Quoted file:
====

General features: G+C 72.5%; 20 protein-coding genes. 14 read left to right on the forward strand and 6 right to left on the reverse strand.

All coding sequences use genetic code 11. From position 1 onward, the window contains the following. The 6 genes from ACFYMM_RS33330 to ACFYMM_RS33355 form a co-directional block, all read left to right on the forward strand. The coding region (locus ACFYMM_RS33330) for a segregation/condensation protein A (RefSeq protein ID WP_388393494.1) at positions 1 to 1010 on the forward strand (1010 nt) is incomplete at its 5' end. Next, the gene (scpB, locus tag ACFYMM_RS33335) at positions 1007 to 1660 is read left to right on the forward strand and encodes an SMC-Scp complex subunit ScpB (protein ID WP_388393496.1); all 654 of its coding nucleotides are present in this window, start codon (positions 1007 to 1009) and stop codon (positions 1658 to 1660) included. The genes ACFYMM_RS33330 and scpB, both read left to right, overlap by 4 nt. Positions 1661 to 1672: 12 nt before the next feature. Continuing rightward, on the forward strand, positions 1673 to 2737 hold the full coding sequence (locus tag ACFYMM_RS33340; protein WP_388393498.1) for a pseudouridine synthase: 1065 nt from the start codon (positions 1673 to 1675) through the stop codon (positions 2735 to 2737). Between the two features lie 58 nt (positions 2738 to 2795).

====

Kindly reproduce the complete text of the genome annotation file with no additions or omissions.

General features: G+C 72.5%; 20 protein-coding genes. 14 read left to right on the forward strand and 6 right to left on the reverse strand.

All coding sequences use genetic code 11. From position 1 onward, the window contains the following. The 6 genes from ACFYMM_RS33330 to ACFYMM_RS33355 form a co-directional block, all read left to right on the forward strand. The coding region (locus ACFYMM_RS33330) for a segregation/condensation protein A (RefSeq protein ID WP_388393494.1) at positions 1 to 1010 on the forward strand (1010 nt) is incomplete at its 5' end. Next, the gene (scpB, locus tag ACFYMM_RS33335) at positions 1007 to 1660 is read left to right on the forward strand and encodes an SMC-Scp complex subunit ScpB (protein ID WP_388393496.1); all 654 of its coding nucleotides are present in this window, start codon (positions 1007 to 1009) and stop codon (positions 1658 to 1660) included. The genes ACFYMM_RS33330 and scpB, both read left to right, overlap by 4 nt. Positions 1661 to 1672: 12 nt before the next feature. Continuing rightward, on the forward strand, positions 1673 to 2737 hold the full coding sequence (locus tag ACFYMM_RS33340; protein WP_388393498.1) for a pseudouridine synthase: 1065 nt from the start codon (positions 1673 to 1675) through the stop codon (positions 2735 to 2737). Between the two features lie 58 nt (positions 2738 to 2795).